What to Expect During a Speech Evaluation

You just received a referral from your pediatrician for concerns about a speech and language delay. You might feel concerned about what the first session might look like and if there is anything you need to bring with you. 

This article will review what an evaluation process looks like and what to expect.

Speech and Language Evaluation

Parent Interview

Prior to your child’s evaluation, you will likely receive an intake form. The intake form will highlight:

  • Medical history
  • Any complications during birth or pregnancy
  • Hearing results 
  • History of ear infections
  • Family history of speech, language, and hearing concerns
  •  Developmental Milestones 
  • Parent concerns with speech and language
  • Social history 
  • Child’s typical day 
  • Child’s favorite activities

It is highly recommended to complete this form in advance of your session so your evaluating therapist can review your child’s history ahead of time. This helps the evaluating therapist tailor the process to meet your child’s individualized needs and determine what evaluation tools would be most beneficial to utilize. 

In addition to the intake form, the evaluating speech-language pathologist will conduct a parent interview. This is a great opportunity to expand on your concerns from the intake form. This also allows the therapist fill in any possible gaps or questions.


After the parent interview, the speech-language pathologist will conduct formal and informal testing to get a better picture of your child’s strengths and weaknesses.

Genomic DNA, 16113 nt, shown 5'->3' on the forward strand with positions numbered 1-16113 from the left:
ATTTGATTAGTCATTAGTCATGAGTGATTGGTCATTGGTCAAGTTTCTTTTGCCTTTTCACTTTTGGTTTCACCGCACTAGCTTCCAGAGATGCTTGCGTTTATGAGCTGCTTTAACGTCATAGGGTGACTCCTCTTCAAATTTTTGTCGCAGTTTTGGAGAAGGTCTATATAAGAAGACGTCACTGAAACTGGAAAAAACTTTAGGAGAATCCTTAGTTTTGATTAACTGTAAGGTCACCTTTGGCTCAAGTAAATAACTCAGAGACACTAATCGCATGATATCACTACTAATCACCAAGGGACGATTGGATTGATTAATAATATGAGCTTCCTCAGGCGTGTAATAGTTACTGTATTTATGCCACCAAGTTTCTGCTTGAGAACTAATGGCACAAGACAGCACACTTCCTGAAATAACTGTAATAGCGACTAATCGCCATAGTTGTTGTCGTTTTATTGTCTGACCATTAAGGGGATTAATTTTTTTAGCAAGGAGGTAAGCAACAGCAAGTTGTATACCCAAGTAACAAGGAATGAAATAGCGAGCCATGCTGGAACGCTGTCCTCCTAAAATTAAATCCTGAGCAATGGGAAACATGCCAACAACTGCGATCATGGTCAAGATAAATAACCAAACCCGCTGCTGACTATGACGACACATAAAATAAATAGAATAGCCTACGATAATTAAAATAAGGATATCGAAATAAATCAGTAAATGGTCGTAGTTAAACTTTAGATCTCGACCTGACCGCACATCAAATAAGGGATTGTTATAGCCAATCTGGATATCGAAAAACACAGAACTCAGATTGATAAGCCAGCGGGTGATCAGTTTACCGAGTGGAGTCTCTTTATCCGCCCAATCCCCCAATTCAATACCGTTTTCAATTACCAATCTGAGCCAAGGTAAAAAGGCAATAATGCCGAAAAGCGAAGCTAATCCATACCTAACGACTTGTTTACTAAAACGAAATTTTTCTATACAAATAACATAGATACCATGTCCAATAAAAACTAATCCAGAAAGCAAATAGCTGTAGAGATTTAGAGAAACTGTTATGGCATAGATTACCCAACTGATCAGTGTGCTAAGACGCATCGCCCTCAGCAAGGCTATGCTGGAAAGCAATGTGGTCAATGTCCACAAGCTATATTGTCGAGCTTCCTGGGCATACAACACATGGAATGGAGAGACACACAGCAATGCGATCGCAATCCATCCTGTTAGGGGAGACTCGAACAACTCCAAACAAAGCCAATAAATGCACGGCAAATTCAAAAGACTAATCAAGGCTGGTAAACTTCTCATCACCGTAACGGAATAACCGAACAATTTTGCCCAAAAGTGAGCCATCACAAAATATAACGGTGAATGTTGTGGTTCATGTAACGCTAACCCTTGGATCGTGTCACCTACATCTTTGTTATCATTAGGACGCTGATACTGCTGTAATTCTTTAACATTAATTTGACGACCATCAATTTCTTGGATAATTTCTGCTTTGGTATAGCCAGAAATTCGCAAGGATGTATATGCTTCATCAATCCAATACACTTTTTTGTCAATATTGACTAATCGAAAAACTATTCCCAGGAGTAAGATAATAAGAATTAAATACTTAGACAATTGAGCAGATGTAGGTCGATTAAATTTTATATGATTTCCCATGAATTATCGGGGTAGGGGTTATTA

The formal assessment involves standardized testing in which the therapist will show your child pictures and ask questions. Formal assessments are important to help determine how your child’s performance compares to the normative sample. In other words, is your child performing in the expected range for their age group? 

The informal assessment involves non-standardized measures where the therapist will use their expertise to determine strengths, weaknesses, and fill in any gaps that they noticed with the formal assessment. This could also involve play or a language sample to see how the child performs organically.


At the end of your evaluation, the speech-language pathologist will review the results and whether your child will benefit from intervention and at what frequency. It is at this point where our clinician will strive to collaborate to formulate a plan of care that best meets your child’s needs. 

It is important to note that some formal assessments require additional time to score. As a result, it is also common if a therapist chooses to highlight significant concerns on formal assessment after the session and then give the parent a call back later.

What to Bring to Evaluation

  • Parent Intake Form: This form is important to fill out prior to the evaluation and bring with you. Not only does the form help provide direction to your therapist on what concerns they should focus on, but it also helps provide a quick synopsis about your child so the therapist can help build rapport. 
  • Your Child’s Favorite Toy(s): While our therapists have a lot of toys to choose from, it is recommended that you bring a toy from home as well. Often children take time to warm up to the therapist and may feel more comfortable engaging in play with familiar items.
  • Additional Reports (i.e. IEP, ABA Report, etc.): If your child is currently receiving services with other disciplines or at their school, it would be helpful to bring these reports to your evaluation. These reports help provide information on how your child responded to therapy, how they are progressing, and what is being addressed in other environments. It also allows for consistency and continuity of care as we strive to collaborate as a team at Speak Therapy. 
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